Editorial: Development projects across Omaha show the city's dynamism

April 14, 2016

The range of well-designed development projects in Omaha continues to grow. This positive trend for the city opens up economic and residential opportunity and provides needed infill downtown and in midtown. Such progress bolsters Omaha’s reputation as an energetic, forward-looking community.

Here are just a few examples:

Downtown, the Capitol District has promoted residential, retail and office growth. The north downtown area is set for major development through the Millwork Commons project and the Builder’s District, including the new headquarters for Kiewit Corp. Such development is of a piece with the success of Midtown Crossing.

» In midtown, Aksarben Village has proven itself a success. Notable new additions including the new HDR headquarters and the “Inner Rail” corridor of restaurants, shops and entertainment. Development is just ahead south of Center Street, with construction of 300 apartments plus a hotel.

» In west Omaha, two far-ranging projects are the 500-acre Heartwood Preserve redevelopment site near Boys Town and Avenue One at 192nd Street and West Dodge Road. Heartwood Preserve will include the new corporate headquarters for Valmont Industries and is spurring one of the nation’s hottest real estate markets, The World-Herald’s Cindy Gonzalez reports. The Avenue One development will complement notable nearby projects that have already materialized, such as the Lawrence Youngman Lake and park area and Methodist Women’s Hospital.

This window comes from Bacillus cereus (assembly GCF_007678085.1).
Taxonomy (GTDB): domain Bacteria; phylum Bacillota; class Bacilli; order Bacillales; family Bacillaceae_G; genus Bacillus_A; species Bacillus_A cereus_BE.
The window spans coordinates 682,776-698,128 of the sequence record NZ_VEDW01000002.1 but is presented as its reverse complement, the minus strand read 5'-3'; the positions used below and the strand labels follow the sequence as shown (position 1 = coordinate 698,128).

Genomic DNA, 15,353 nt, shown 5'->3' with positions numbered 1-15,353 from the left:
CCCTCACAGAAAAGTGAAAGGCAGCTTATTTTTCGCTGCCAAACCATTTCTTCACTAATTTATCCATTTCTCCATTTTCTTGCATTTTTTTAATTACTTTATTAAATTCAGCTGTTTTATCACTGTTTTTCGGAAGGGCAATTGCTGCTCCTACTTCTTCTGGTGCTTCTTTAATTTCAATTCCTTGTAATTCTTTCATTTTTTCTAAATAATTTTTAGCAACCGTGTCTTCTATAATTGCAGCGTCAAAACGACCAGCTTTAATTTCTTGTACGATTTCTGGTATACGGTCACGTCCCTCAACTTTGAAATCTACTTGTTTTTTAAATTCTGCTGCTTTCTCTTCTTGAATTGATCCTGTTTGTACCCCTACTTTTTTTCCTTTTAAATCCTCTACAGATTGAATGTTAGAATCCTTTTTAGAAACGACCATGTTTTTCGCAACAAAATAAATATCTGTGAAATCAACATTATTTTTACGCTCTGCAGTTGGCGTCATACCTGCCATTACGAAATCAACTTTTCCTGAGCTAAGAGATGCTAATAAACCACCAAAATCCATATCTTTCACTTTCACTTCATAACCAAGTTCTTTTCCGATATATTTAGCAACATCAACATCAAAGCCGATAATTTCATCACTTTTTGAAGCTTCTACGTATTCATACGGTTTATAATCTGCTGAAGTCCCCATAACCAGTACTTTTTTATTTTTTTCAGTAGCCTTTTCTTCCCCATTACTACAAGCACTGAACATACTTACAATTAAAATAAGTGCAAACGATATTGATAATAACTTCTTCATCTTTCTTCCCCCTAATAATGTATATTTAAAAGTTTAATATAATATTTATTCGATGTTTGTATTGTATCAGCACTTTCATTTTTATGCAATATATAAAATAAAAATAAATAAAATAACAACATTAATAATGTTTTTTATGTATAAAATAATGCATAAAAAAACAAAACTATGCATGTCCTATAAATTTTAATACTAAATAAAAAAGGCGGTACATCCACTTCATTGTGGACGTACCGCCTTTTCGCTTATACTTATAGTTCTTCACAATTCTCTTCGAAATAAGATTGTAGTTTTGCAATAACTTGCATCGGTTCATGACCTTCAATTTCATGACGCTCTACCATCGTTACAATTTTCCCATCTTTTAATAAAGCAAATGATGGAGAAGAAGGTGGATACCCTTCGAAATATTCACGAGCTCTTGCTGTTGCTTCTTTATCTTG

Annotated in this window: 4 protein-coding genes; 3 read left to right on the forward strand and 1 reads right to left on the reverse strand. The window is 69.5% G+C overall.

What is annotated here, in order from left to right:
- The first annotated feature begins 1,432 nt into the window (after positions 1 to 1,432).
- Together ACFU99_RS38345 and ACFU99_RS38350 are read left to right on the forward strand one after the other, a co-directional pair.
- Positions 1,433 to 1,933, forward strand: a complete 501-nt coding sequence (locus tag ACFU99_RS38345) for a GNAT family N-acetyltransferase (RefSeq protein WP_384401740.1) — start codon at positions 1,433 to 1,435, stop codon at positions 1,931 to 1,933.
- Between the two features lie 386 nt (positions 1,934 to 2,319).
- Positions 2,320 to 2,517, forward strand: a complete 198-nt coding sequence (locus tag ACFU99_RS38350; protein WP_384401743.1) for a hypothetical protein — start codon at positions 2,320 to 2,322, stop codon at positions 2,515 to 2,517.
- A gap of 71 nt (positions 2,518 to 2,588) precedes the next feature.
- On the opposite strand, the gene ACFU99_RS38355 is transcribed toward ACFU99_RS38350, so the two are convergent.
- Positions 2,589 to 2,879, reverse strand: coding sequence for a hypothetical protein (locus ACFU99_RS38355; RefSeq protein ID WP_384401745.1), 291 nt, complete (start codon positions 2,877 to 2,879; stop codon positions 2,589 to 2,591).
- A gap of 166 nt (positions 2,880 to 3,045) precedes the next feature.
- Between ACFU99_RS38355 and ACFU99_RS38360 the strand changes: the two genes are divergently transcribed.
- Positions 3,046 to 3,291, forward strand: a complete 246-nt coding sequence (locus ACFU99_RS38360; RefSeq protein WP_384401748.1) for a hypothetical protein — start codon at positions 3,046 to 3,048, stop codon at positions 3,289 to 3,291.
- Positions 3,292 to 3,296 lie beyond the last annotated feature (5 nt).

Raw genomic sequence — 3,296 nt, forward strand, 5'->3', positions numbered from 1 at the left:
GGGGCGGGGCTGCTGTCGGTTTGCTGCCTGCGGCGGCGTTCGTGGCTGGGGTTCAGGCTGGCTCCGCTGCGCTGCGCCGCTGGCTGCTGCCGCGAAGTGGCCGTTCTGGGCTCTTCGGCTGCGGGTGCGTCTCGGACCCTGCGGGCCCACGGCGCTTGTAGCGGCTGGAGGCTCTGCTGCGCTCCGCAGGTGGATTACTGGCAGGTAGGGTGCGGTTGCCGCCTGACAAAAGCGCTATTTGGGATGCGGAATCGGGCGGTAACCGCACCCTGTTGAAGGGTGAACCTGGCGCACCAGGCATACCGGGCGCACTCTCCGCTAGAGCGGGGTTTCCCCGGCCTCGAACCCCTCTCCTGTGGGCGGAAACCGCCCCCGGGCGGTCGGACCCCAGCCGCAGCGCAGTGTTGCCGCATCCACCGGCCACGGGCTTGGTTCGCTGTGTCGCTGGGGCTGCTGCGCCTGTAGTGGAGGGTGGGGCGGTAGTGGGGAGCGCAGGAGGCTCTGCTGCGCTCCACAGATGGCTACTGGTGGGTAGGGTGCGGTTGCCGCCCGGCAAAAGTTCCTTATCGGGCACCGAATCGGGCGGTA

Avenue One, intended to provide a western gateway to the city, is a good example of practical collaboration among the private sector and government entities, given their coordination in working out details for the planned reconfiguration of the 192nd and Dodge interchange. Omaha Planning Director Dave Fanslau describes Avenue One as “the last large mixed-use center in our jurisdiction that will probably get developed in this magnitude.”

Many projects may receive incentives or other supports, but the bottom line is that any development must be fundamentally market-driven to succeed. If the demand for office space or retail stores in a particular location isn’t robust, a project may well struggle and perhaps fail. Developers have an important obligation to analyze market conditions thoroughly and carry out their planning at the needed professional standard.

Economic opportunity needs to extend to all parts of the city. Initiatives such as Seventy Five North are important in identifying economic development options in north Omaha, for example. Other development needs include Crossroads Mall, the empty Civic Auditorium site and the former Union Pacific headquarters property.

Omaha, on balance, is in the midst of an impressive era of forward-looking development. These are welcome signs of a dynamic city. Omaha can maximize the benefits if government and the private sector plan soundly and strive to promote economic opportunity for all residents.

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